Instantaneous conversions seem due to the possession of an active subconscious self by the subject
The value of conversion depends not on the process, but on the fruits
These are not superior in sudden conversion
Professor Coe's views
Sanctification as a result
Our psychological account does not exclude direct presence of the Deity
Sense of higher control
Relations of the emotional "faith-state" to intellectual beliefs
Leuba quoted
Characteristics of the faith-state: sense of truth; the world appears new
Sensory and motor automatisms
Permanency of conversions
11, 12, and 13 Saintlinessp. 193
Sainte-Beuve on the State of Grace
Types of character as due to the balance of impulses and inhibitions
Sovereign excitements
Irascibility
Effects of higher excitement in general
The saintly life is ruled by spiritual excitement
This may annul sensual impulses permanently
Probable subconscious influences involved
Mechanical scheme for representing permanent alteration in character
Characteristics of saintliness
Sense of reality of a higher power
Peace of mind, charity
Equanimity, fortitude, etc.
Connection of this with relaxation
Purity of life
Asceticism
Obedience
Poverty
The sentiments of democracy and of humanity
General effects of higher excitements
14 and 15 The Value of Saintlinessp. 243
It must be tested by the human value of its fruits
The reality of the God must, however, also be judged
"Unfit" religions get eliminated by "experience"
Empiricism is not skepticism
Individual and tribal religion
Loneliness of religious originators
Corruption follows success
Extravagances
Excessive devoutness, as fanaticism
As theopathic absorption
Excessive purity
Excessive charity
The perfect man is adapted only to the perfect environment
Saints are leavens
Excesses of asceticism
Asceticism symbolically stands for the heroic life
Militarism and voluntary poverty as possible equivalents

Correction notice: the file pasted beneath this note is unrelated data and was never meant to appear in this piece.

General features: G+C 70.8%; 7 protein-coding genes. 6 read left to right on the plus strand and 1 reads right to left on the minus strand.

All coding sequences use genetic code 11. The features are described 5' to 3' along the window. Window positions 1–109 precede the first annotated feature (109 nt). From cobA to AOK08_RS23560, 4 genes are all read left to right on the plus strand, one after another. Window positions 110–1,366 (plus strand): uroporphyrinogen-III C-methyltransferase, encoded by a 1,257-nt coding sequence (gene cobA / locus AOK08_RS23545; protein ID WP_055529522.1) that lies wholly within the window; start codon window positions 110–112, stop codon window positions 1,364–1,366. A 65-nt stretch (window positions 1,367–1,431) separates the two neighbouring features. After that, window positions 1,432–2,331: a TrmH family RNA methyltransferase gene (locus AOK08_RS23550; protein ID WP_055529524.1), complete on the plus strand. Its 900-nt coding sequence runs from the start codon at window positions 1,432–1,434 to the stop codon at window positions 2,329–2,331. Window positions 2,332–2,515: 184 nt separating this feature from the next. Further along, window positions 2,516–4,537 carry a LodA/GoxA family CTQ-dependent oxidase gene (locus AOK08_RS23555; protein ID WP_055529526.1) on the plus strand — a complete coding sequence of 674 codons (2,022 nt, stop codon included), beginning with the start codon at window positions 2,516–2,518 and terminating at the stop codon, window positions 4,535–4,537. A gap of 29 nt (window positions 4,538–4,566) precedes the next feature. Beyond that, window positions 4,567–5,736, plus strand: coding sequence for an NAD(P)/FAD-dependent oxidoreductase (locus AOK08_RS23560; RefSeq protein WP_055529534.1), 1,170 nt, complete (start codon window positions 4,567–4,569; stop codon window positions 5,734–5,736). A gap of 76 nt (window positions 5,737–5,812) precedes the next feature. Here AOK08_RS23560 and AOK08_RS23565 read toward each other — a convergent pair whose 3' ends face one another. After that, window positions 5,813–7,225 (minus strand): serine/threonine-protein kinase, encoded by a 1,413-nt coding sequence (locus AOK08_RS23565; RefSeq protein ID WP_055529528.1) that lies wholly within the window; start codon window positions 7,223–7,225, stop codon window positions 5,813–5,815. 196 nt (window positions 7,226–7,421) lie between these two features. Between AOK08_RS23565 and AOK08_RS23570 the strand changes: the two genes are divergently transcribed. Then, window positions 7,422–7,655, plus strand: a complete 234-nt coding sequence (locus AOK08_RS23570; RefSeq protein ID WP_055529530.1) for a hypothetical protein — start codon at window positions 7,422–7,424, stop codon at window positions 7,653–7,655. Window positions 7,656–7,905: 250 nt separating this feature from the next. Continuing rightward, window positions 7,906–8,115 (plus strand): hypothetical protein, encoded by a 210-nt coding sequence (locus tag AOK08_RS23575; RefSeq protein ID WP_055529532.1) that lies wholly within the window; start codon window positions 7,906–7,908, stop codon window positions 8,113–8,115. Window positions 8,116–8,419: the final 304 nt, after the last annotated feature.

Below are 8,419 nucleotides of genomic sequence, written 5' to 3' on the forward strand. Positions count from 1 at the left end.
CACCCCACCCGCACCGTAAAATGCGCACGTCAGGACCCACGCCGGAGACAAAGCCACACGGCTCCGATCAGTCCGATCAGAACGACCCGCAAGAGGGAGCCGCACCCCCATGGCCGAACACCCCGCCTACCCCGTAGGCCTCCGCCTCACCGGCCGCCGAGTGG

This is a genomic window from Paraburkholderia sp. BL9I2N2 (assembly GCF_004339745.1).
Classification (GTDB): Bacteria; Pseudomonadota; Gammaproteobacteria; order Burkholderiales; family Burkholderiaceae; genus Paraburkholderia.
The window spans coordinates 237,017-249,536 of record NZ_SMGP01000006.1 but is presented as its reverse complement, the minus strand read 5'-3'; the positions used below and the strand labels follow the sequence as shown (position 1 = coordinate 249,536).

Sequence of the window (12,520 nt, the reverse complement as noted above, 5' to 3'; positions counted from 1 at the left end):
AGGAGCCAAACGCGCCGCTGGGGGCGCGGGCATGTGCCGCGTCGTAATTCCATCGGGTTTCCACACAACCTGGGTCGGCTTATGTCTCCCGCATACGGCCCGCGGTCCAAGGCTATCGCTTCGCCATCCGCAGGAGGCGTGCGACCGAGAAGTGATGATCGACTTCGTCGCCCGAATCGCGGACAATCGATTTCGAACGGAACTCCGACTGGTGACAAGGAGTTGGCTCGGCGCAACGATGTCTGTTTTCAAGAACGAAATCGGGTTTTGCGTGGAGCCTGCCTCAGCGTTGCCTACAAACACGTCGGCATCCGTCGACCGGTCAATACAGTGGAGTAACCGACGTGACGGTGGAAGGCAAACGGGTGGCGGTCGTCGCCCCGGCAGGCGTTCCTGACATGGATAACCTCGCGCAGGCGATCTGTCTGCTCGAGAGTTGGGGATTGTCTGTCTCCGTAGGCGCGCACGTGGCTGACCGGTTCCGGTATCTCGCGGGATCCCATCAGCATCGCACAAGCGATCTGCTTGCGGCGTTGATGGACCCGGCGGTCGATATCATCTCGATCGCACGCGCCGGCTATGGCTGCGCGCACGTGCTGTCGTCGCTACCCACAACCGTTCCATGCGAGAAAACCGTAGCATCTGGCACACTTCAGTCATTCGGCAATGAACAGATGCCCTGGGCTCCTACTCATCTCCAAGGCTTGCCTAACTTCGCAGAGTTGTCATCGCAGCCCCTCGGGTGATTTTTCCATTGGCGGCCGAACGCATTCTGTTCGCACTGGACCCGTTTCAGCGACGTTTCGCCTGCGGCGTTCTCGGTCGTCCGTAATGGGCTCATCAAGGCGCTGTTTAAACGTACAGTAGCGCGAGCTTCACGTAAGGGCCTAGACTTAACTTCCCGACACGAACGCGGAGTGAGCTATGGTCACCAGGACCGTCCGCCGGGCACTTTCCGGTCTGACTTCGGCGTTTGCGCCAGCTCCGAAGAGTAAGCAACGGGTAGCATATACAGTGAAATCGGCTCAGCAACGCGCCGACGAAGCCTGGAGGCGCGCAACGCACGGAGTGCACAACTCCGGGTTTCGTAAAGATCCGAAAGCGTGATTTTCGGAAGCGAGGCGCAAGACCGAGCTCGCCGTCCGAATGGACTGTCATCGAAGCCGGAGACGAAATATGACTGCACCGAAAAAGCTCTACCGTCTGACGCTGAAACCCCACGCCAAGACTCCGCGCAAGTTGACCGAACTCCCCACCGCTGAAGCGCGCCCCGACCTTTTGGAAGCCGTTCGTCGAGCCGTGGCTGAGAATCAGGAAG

Pros and cons of the saintly character
Saints versus "strong" men
Their social function must be considered
Abstractly the saint is the highest type, but in the present environment it may fail, so we make ourselves saints at our peril
The question of theological truth
16 and 17 Mysticismp. 281
Mysticism defined
Four marks of mystic states
They form a distinct region of consciousness
Examples of their lower grades
Mysticism and alcohol
"The anaesthetic revelation"
Religious mysticism
Aspects of Nature
Consciousness of God
"Cosmic consciousness"
Yoga
Buddhistic mysticism
Sufism
Christian mystics
Their sense of revelation
Tonic effects of mystic states
They describe by negatives
Sense of union with the Absolute
Mysticism and music
Three conclusions
(1) Mystical states carry authority for him who has them
(2) But for no one else
(3) Nevertheless, they break down the exclusive authority of rationalistic states
They strengthen monistic and optimistic hypotheses
18 Philosophyp. 319
Primacy of feeling in religion, philosophy being a secondary function
Intellectualism professes to escape subjective standards in her theological constructions
"Dogmatic theology"
Criticism of its account of God's attributes
"Pragmatism" as a test of the value of conceptions
God's metaphysical attributes have no practical significance
His moral attributes are proved by bad arguments; collapse of systematic theology
Does transcendental idealism fare better? Its principles
Quotations from John Caird
They are good as restatements of religious experience, but uncoercive as reasoned proof
What philosophy can do for religion by transforming herself into "science of religions"
19 Other Characteristicsp. 339
AEsthetic elements in religion
Contrast of Catholicism and Protestantism
Sacrifice and Confession
Prayer
Religion holds that spiritual work is really effected in prayer
Three degrees of opinion as to what is effected
First degree
Second degree
Third degree
Automatisms, their frequency among religious leaders
Jewish cases
Mohammed
Joseph Smith
Religion and the subconscious region in general
20 Conclusionsp. 359
Summary of religious characteristics
Men's religions need not be identical
"The science of religions" can only suggest, not proclaim, a religious creed
Is religion a "survival" of primitive thought?
Modern science rules out the concept of personality
Anthropomorphism and belief in the personal characterized pre-scientific thought
Personal forces are real, in spite of this
Scientific objects are abstractions, only individualized experiences are concrete
Religion holds by the concrete
Primarily religion is a biological reaction
Its simplest terms are an uneasiness and a deliverance; description of the deliverance
Question of the reality of the higher power
The author's hypotheses
1. The subconscious self as intermediating between nature and the higher region
2. The higher region, or "God"
3. He produces real effects in nature
Postscriptp. 385
Philosophic position of the present work defined as piecemeal supernaturalism
Criticism of universalistic supernaturalism
Different principles must occasion differences in fact
What differences in fact can God's existence occasion?
The question of immortality
Question of God's uniqueness and infinity: religious experience does not settle this question in the affirmative
The pluralistic hypothesis is more conformed to common sense
Indexp. 391